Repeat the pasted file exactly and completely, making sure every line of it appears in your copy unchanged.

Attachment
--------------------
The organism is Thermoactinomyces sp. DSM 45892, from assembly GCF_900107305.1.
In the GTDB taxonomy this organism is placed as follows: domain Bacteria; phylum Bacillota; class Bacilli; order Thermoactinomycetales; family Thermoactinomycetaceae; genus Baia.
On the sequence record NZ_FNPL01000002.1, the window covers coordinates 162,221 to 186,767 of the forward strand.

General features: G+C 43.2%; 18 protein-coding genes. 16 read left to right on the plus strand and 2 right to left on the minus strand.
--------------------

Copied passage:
The organism is Thermoactinomyces sp. DSM 45892, from assembly GCF_900107305.1.
In the GTDB taxonomy this organism is placed as follows: domain Bacteria; phylum Bacillota; class Bacilli; order Thermoactinomycetales; family Thermoactinomycetaceae; genus Baia.
On the sequence record NZ_FNPL01000002.1, the window covers coordinates 162,221 to 186,767 of the forward strand.

General features: G+C 43.2%; 18 protein-coding genes. 16 read left to right on the plus strand and 2 right to left on the minus strand.